I would add to Grant’s excellent research and analysis that there’s also a practical problem that quitting your day job creates. I’ve seen it up close many times when advising startups and small businesses. By playing it safe, you can still generate income at your day job and delegate all the responsibilities that you shouldn’t be doing in the first place to an expert. That person will do it better and faster than you could. Ultimately, that saves money and time. It also allows you to focus on the core of the startup by only doing the work of a CEO.

Once you quit your day job, it’s easy to drown in the daily humdrum tasks that bore you. Worse still, your important ideas for how to improve the business are relegated to a wish list — or, more accurately, a when-I-finally-have-time list. No startup can survive without a focused CEO. The question is always: Which work adds the most value to moving the needle forward on your goals?

But there’s another consideration that’s a little different, and subtler. If you risk everything on your startup, you become obsessed with runway and cash flow. Getting to the break-even point as quickly as possible becomes the all-encompassing obsession. But the strategy that gets you to a break-even point the fastest usually is not the best strategy for the long-term growth of a thriving company. More often than not, slow and steady is the truth inside the cliché. Many VCs know this and have become weary of startup CEOs who are obsessed with runway.

What the CEO of a startup really needs to be obsessed with is time, and knowing what it’s worth even as he or she embraces a slow-and-steady mindset. Being risk-averse and taking your time does not mean there’s time to waste. It’s easy to lose sight of what an hour of time is worth once you quit your day job. By keeping it, lost-opportunity costs will stay in clear view. It also makes it easier and more intuitive to put and hour of your time into your business where you know it is adding more value than your current employer is paying you. If it doesn’t, hire someone else to do that work for you and build more startup capital by staying put at your day job.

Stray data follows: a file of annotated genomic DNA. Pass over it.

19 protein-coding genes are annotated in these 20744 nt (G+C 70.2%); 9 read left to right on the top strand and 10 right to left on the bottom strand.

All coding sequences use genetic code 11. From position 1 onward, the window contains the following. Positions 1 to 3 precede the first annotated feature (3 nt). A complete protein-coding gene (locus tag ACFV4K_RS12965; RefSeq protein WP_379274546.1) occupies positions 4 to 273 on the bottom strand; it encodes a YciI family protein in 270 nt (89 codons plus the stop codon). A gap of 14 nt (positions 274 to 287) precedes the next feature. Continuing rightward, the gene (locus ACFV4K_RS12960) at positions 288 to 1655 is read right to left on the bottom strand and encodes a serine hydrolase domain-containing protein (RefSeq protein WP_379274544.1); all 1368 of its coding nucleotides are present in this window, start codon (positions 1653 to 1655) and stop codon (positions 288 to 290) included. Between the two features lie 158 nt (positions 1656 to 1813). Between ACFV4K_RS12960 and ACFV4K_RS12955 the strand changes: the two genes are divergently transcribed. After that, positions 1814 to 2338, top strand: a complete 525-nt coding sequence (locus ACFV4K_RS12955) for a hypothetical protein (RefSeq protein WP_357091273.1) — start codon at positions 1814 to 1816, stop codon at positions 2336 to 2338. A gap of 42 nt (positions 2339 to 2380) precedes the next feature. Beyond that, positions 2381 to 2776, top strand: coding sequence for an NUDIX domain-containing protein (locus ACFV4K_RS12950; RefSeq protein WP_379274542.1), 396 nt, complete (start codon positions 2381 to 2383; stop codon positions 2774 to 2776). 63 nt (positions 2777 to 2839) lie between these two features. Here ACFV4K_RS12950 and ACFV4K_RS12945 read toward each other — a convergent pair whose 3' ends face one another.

This is also how you’ll know when it’s time to burn those boats.

Time is the most valuable start-up capital of every small-business owner who’s bootstrapping. As I’ve outlined in Live Free or DIY, the best way to get a handle on that time is The Golden Formula. By mastering it, you’ll feel more confident about doing things you probably thought you couldn’t afford, such as hiring experts to handle the things that surely would be required of you if you quit your day job.

The Golden Formula is built on three fundamental questions:

  1. Where am I spending my time?
  2. What is the cost of my labor?
  3. How much value am I adding to my business?

The answers will help you know what’s most important so you can make wise decisions about how to spend each hour of each day. It’s time — not money — that ultimately drives the bottom line. And it’s brave, risk-averse entrepreneurs who keep their day jobs that build more successful startups.

Be brave enough to play it safe. Also be brave enough to use some of your time to take a few breaths and do less, better.
If you’d like to dig deeper into The Golden Formula, our whitepaper will help you get started on that process — and it’s free. Download it now.